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Selected Summaries
doi: 10.4103/0970-258X.261188
PMID: 31267996

Midostaurin in acute myeloid leukaemia with a FLT3 mutation: Testing the waters

Aparna Sharma, Sameer Bakhshi
 Department of Medical Oncology, Dr B.R. Ambedkar Institute Rotary Cancer Hospital, All India Institute of Medical Sciences, New Delhi, India

Corresponding Author:
Sameer Bakhshi
Department of Medical Oncology, Dr B.R. Ambedkar Institute Rotary Cancer Hospital, All India Institute of Medical Sciences, New Delhi
How to cite this article:
Sharma A, Bakhshi S. Midostaurin in acute myeloid leukaemia with a FLT3 mutation: Testing the waters. Natl Med J India 2018;31:288-290
Copyright: (C)2018 The National Medical Journal of India

Stone RM, Mandrekar SJ, Sanford BL, Laumann K, Geyer S, Bloomfield CD, Thiede C, Prior TW, Döhner K, Marcucci G, Lo- Coco F, Klisovic RB, Wei A, Sierra J, Sanz MA, Brandwein JM, de Witte T, Niederwieser D, Appelbaum FR, Medeiros BC, Tallman MS, Krauter J, Schlenk RF, Ganser A, Serve H, Ehninger G, Amadori S, Larson RA, Döhner H. (Department of Medical Oncology, Dana-Farber Cancer Institute, Boston; the Division of Biomedical Statistics and Informatics and the Alliance Statistics and Data Center, Mayo Clinic, Rochester, Minnesota; the Alliance Statistics and Data Center, Duke University, Durham, North Carolina; the Ohio State University Comprehensive Cancer Center, Columbus, USA; Medizinische Klinik und Poliklinik I, Universitätsklinikum Carl Gustav Carus der TU Dresden, Dresden, Department of Internal Medicine III, University Hospital of Ulm, Ulm, Hematology and Oncology, University of Leipzig, Leipzig,

Department of Hematology, Hemostasis, Oncology and Stem Cell Transplantation, Hannover Medical School, Hannover, and Department of Medicine II, Hematology–Oncology, Goethe University Hospital Frankfurt, Frankfurt am Main, Germany; the Department of Biomedicine and Prevention, University Tor Vergata, Rome, Italy; the Department of Clinical Haematology, Alfred Hospital and Monash University, Melbourne, VIC, Australia; Hospital de la Santa Creu i Sant Pau, Hematology Department, Autonomous University of Barcelona, Barcelona, and Hospital Universitario la Fe, Hematology Department, Department of Medicine, University of Valencia, Valencia, Spain; the Department of Medical Oncology and Hematology, Princess Margaret Hospital, Toronto, Canada; Radboud Institute Molecular Studies, Radboud University Medical Center, Nijmegen, the Netherlands; the Clinical Research Division, Fred Hutchinson Cancer Research Center, Seattle, USA; the Division of Hematology–Oncology, Stanford Comprehensive Cancer Center, Stanford University, Stanford, California, USA; the Leukemia Service, Department of Medicine, Memorial Sloan Kettering Cancer Center and Weill Cornell Medical College, New York; and the Department of Medicine, University of Chicago, Chicago, USA.) Midostaurin plus chemotherapy for acute myeloid leukemia with a FLT3 mutation. N Engl J Med 2017;377:454–64.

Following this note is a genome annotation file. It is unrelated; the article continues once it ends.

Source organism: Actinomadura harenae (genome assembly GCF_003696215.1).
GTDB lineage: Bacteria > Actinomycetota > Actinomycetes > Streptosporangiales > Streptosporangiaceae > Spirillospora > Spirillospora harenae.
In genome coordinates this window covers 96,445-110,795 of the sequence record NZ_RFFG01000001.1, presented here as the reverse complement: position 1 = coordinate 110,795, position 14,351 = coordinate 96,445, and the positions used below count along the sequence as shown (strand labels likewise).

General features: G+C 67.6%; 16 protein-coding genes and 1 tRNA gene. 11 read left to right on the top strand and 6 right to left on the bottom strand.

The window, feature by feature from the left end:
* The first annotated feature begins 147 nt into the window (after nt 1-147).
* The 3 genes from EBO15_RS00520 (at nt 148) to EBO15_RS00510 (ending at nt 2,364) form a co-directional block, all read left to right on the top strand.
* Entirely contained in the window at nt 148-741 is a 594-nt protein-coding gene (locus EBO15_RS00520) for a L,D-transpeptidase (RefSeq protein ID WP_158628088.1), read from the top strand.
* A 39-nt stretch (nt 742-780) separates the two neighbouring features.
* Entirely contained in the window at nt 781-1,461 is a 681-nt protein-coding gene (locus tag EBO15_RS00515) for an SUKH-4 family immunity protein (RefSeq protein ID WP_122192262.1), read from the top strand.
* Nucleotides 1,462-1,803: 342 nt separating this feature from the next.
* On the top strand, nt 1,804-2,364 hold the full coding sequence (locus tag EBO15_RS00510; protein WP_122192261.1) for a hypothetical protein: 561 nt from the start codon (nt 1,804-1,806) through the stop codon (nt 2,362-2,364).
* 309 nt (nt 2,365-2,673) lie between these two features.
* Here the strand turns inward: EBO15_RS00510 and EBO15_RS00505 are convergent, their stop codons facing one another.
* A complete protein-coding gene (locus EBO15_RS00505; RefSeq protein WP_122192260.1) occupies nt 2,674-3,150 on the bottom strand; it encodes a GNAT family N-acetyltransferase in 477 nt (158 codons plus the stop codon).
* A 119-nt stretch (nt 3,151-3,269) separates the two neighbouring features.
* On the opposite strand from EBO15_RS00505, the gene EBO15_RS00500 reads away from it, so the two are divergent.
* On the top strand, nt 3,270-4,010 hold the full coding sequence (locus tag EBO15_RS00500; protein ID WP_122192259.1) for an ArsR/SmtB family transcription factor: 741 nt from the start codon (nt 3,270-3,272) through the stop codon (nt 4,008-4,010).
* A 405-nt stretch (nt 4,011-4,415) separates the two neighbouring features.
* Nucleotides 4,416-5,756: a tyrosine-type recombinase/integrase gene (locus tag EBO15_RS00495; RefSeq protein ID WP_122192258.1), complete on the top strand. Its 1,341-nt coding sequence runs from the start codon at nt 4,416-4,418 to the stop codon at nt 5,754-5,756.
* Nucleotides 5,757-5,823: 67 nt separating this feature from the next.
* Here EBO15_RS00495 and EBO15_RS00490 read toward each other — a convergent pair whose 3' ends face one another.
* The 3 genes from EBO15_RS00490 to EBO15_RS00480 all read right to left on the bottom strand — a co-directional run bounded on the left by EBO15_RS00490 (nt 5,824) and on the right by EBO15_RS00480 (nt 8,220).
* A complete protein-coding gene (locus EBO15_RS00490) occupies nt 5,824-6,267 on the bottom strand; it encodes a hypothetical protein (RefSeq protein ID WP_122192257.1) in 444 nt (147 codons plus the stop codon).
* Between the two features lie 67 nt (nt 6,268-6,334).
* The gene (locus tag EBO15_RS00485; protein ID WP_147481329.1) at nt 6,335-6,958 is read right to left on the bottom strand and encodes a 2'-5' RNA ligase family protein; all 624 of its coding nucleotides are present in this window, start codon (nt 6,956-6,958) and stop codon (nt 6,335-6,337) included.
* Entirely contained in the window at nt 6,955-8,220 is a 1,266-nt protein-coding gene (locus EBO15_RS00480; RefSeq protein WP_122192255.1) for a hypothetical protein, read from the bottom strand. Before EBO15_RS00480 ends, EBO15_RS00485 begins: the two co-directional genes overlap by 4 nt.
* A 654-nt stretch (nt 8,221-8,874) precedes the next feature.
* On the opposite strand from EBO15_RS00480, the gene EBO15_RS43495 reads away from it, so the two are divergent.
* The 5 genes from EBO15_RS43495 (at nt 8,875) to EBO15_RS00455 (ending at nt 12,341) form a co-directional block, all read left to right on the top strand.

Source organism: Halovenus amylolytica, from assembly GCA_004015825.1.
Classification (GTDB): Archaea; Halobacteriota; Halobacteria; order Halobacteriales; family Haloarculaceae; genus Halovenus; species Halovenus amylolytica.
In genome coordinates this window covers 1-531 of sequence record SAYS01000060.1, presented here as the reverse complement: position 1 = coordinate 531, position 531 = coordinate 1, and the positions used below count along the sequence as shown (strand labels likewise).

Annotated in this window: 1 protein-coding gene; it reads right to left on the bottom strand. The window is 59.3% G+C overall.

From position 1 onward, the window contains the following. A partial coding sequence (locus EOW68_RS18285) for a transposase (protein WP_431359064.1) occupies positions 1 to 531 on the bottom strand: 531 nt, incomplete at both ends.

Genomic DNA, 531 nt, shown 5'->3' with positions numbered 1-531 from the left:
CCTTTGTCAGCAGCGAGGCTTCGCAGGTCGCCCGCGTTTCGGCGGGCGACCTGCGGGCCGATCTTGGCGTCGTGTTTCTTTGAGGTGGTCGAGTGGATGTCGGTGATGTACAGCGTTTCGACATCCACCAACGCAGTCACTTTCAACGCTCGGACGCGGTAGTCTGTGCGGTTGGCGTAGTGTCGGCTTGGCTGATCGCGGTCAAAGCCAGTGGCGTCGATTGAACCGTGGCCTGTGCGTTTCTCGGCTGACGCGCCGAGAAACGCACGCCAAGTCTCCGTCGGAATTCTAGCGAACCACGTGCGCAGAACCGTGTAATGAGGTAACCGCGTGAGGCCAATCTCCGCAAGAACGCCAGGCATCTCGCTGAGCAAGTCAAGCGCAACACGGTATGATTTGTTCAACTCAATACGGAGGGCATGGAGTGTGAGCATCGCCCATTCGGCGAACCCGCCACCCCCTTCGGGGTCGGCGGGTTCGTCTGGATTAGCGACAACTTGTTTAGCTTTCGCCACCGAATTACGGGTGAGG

Treatment for acute myeloid leukaemia (AML) has been standardized for the past many years with an anthracycline- and cytarabine-based regimen, followed by consolidation usually with high-dose cytarabine. Current data indicate overall complete response (CR) rate of 65% to 80% in patients with AML.[1] However, presence of a FLT3 mutation in patients with AML of any age is a poor prognostic factor.[2] This multi-institutional, multinational, randomized, double-blind, placebo- controlled trial was done at 225 sites in 17 countries from May 2008 to March 2016. Only patients with FLT3 mutations were enrolled. The patients were stratified based on a high FLT3 allelic fraction (>0.7) or a low FLT3 allelic fraction (<0.7). A third subgroup of patients were those with mutations in the tyrosine kinase domain (TKD) (FLT3). The therapy constituted of standard induction therapy, i.e. the 3+7 regimen (daunorubicin 60 mg/m2 i.v. days 1–3 and cytarabine 200 mg/m2 days 1–7 i.v.) plus midostaurin (50 mg oral daily) or placebo. Patients who achieved a complete remission after one or two cycles of induction received consolidation (four cycles of cytarabine, 3 g/m2 on days 1, 3 and 5; and midostaurin 50 mg oral daily or placebo), followed by 12 months of maintenance with midostaurin or placebo at the same dose. Midostaurin (or placebo) was not continued for patients who received stem cell transplantation (<50% of patients who received consolidation went on to receive maintenance). The primary end-point of the trial was overall survival (OS) and the secondary end-points included event-free survival (EFS). Addition of midostaurin to initial therapy led to a statistically significant improvement in OS and EFS. Patients receiving midostaurin had an OS of 74.7 months (95% CI 31.5 months, median not reached). The 4-year survival rate in the midostaurin arm was 51.4% and in the placebo group it was 44.2%. The CR rates at day 60 between patients receiving midostaurin (59%) and placebo (53%; p=0.15) were similar. Censoring of OS data at the time of transplant maintained the OS benefit achieved in patients in the midostaurin arm compared with those in the placebo arm. There was a significant improvement in OS in patients receiving midostaurin versus placebo (8 v. 3 months). Evaluation of toxicity revealed no significant adverse events in the midostaurin arm. The most common grade 3 adverse events in the placebo versus mido staurin arm were febrile neutropenia (82% v. 81%), infection (38% v. 40%), diarrhoea (16% v. 15%) and rash (13% v. 8%).